2020 Septic Tank Regulations Update: What’s Changed? - Proseptic

2020 Septic Tank Regulations Update: What’s Changed?

2020 septic tank regulations

The 2020 septic tank regulations were something we revisited 12 months after they were introduced.  

But it’s been more than three years since these rules were applied, so it’s worth another update.

Read what has changed since 2020 and how this might affect you from a drains maintenance and servicing perspective.

What did the regulations cover?

The General Binding Rules are for domestic and commercial property owners and cover those with septic tanks and small sewage treatment plants.

To comply from 2020 onwards, you needed to replace your septic tank with a system that produced water clean enough to discharge to a waterway.

Failing that, you needed to have a soakaway system or drain field fitted to your existing septic tank to achieve comparable results.

2023 septic tank updates

The only major update applies to anyone that started a discharge to surface water on or after 2 October 2023 and includes:

  • Discharges from small sewage treatment plants
  • A change of discharge from surface water to ground
  • A relocation of discharge of more than 10 metre from the previous location
  • An increase of discharge to ground to more than five cubic metres (5,000 litres) a day to surface water

Anyone in this category must satisfy the general binding rules that apply to most properties.

But in addition, they must also ensure that the following two regulations are followed:

Rule 22:

Your new discharge can’t use the same discharge point as any other, if the combined volume exceeds the general binding rule limit.

If the combined volume of your new discharge and the existing one is above the 5000L limit, you’ll need to secure  a permit.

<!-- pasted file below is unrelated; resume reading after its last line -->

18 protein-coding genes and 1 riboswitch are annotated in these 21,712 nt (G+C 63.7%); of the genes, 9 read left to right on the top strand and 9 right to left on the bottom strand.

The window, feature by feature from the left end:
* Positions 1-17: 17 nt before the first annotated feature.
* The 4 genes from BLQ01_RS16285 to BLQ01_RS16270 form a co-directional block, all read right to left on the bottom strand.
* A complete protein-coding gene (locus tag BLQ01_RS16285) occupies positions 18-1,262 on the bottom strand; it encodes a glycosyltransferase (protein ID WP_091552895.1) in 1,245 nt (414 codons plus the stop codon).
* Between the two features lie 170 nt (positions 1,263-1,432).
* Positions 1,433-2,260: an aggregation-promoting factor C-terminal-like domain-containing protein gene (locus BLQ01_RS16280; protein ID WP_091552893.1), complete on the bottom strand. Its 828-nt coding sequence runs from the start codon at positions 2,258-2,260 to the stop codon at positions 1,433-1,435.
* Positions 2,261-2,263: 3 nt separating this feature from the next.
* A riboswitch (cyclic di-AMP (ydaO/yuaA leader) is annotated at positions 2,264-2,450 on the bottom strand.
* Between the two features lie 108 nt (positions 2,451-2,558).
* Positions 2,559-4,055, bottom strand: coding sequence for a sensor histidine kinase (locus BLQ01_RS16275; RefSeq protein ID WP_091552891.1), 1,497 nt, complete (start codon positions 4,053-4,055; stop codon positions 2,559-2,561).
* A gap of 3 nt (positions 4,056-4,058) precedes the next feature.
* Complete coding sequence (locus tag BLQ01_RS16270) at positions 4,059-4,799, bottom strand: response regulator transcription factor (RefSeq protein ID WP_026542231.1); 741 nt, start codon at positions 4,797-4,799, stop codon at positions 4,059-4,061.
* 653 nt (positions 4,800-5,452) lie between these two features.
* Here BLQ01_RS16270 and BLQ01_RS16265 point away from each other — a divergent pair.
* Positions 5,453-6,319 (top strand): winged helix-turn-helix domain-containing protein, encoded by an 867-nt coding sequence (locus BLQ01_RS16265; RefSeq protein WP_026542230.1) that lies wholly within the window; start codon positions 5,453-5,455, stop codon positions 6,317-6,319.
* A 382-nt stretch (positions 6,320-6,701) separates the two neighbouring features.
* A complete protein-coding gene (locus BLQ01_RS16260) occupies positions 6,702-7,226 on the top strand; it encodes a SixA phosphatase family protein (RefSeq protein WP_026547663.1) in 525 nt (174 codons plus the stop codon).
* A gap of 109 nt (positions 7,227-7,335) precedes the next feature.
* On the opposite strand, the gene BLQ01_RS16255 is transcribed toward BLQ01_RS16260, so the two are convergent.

Rule 23:

Your new discharge can’t be within 50 metres of any other exempt small sewage discharge.

You may need to ask your neighbours if their drainage solution is covered by the rules and if so, how far it is from your discharge location.

If it is indeed closer than 50 metres, again, you’ll need a permit for the new discharge.

How do I ensure I’m compliant?

While the General Binding Rules have changed slightly since 2020, the simplest way to ensure your system is compliant is to ask a professional.

Drain servicing and maintenance by a specialist will identify any potential non-compliance issues and suggest the best course of action.

Whether you simply need a new soakaway system, or would be better with a replacement small sewage treatment plant, support is available.

Need to talk to a professional?

If you’re concerned about septic tank regulation and whether you comply, a comprehensive CCTV drain survey may put your mind at rest.

To speak to a member of our helpful team about your requirements, please contact us.

Next Blog Post

Why Chemical Cleaners Are Bad For Your Drains

Drain and septic tank maintenance is one of the least ‘glamorous’ aspects of keeping a home or property functional. So it’s understandable that many people believe the claims of supposedly powerful and effective chemical cleaning products. But while they may seemingly save time and effort in fixing septic tank problems, they can spell bad news [...]